“Why clients don’t want to hire me?”

Getting a job as a freelancer used to be much easier a few years ago. But that was before it became so popular and every third American (35% in 2016, according to Freelance Union) wanted to enter the gig economy. Today, more and more freelancers are struggling to land a gig, especially those just joining the fray.

Today, more and more freelancers are struggling to land a gig, especially those just joining the fray.

Can you blame it all on the fact that there is too much competition? Sure, it’s a factor, but so are you. Let’s take a look at 10 things you are probably doing that are working against you and making clients avoid you:

Let’s take a look at 10 things you are probably doing that are working against you, and putting-off clients who were previously interested in hiring you:

1. You don’t have a portfolio

In order to know if they can trust you with their business, the client will want to see proof of your previous work. After all, why would they hire you without any proven experience?

Clients will always will look at your portfolio. Surprisingly, however, many freelancers never bother to create one for themselves.

If you don’t yet have an online portfolio, there are plenty of ways to do this easily. You can use your own website if you have one, or use sites like LinkedIn or Behance to host your work.

Tare also many portfolio sites that you can use, such as Contently, that can be used to show your previous work off to prospective clients.

Struggling to land new clients? Here are 10 possible reasons why clients aren't hiring you: Click To Tweet

2. Your rates are working against you

How much you charge as a freelancer can work against you in one way or another. Getting the right rate is a balancing act. On one hand, you don’t want to underprice yourself and on the other, you don’t want to seem too expensive to prospective clients.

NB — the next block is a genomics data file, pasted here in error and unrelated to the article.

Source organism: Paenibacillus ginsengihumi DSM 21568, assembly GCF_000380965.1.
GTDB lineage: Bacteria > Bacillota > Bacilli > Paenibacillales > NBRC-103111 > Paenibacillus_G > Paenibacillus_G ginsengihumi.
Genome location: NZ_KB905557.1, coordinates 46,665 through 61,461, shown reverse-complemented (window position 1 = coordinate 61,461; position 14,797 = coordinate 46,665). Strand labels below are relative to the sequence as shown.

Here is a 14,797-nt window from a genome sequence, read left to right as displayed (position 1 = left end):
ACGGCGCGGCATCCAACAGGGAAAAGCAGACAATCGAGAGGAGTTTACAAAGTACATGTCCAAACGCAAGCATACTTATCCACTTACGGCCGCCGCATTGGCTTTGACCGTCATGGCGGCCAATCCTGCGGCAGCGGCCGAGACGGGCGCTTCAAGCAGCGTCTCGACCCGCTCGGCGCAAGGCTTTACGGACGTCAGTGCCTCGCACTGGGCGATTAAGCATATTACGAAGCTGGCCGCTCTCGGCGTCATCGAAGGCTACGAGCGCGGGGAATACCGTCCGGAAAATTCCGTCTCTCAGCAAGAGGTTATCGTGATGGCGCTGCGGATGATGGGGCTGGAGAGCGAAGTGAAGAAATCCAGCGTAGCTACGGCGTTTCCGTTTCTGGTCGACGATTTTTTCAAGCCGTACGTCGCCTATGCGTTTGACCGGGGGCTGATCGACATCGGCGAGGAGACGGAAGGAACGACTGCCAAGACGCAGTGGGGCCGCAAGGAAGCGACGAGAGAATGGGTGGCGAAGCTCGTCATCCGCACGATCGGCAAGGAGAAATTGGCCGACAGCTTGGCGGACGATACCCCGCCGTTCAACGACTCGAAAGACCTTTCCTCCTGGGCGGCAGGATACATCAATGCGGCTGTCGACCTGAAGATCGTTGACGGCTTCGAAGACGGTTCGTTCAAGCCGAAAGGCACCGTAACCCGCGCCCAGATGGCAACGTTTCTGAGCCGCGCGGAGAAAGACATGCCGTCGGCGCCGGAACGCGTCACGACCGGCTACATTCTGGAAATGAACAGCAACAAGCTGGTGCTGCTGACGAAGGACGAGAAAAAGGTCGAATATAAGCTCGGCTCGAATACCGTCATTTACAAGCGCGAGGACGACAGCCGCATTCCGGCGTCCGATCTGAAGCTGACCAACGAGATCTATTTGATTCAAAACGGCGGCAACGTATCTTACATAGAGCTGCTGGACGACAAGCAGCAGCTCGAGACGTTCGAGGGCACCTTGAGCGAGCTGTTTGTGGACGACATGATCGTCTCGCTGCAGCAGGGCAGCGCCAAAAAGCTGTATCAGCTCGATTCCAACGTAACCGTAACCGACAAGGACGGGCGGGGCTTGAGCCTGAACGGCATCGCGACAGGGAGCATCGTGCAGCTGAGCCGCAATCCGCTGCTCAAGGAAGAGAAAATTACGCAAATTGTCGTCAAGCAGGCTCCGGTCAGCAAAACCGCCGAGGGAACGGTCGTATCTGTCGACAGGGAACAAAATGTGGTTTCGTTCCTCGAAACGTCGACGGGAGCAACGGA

If your rates are too low, you run the risk of looking unqualified. Cheap is not what clients are looking for (we’re talking about serious clients here, of course), and many will assume that by being the cheapest, you just undervalue yourself.

On the other hand, if your rates are too high, you might look unapproachable to many clients. Yes, you should be raising your rates to get paid what you deserve, but do it while having one ear to the ground. Listen to how clients respond to your quotes. If one or two here and there reject you, that’s okay, you can probably keep raising those rates.

However, if every potential client scoffs at your rates, might need to take a step back and see whether your rates are deterring them from hiring you.

clients not hiring me

3. Your online presence is non-existent

Clients will often take the time to look for you online. If your name and face don’t pop up anywhere, they might skip you and hire someone else with some form of online following.

You don’t have to be all over the Internet, but make sure that you at least launch a website and create profiles on the biggest social media channels like Facebook, LinkedIn, Twitter and Google+.

4. Your social media profiles need cleaning up

Okay, but what if you do have an online presence, but it’s so bad that it’s working against you? When was the last time you checked your social media profiles to see if you look professional or not?

While it’s good to show personality, be wary that potential clients won’t be too happy with your party photos with friends. If you want to get hired for a freelancing gig, consider cleaning up your social profiles and binning anything you wouldn’t want a prospective client to see.

Don't forget to clean-up your social media profiles before pitching to new clients! Click To Tweet

5. Your freelancing website looks bad

If you want to get clients through your website, you need to clean it up. Make sure it’s clear that you want people to hire you and create a Hire Me page, with a contact where future clients can reach you. It’s also a good idea to include your niche.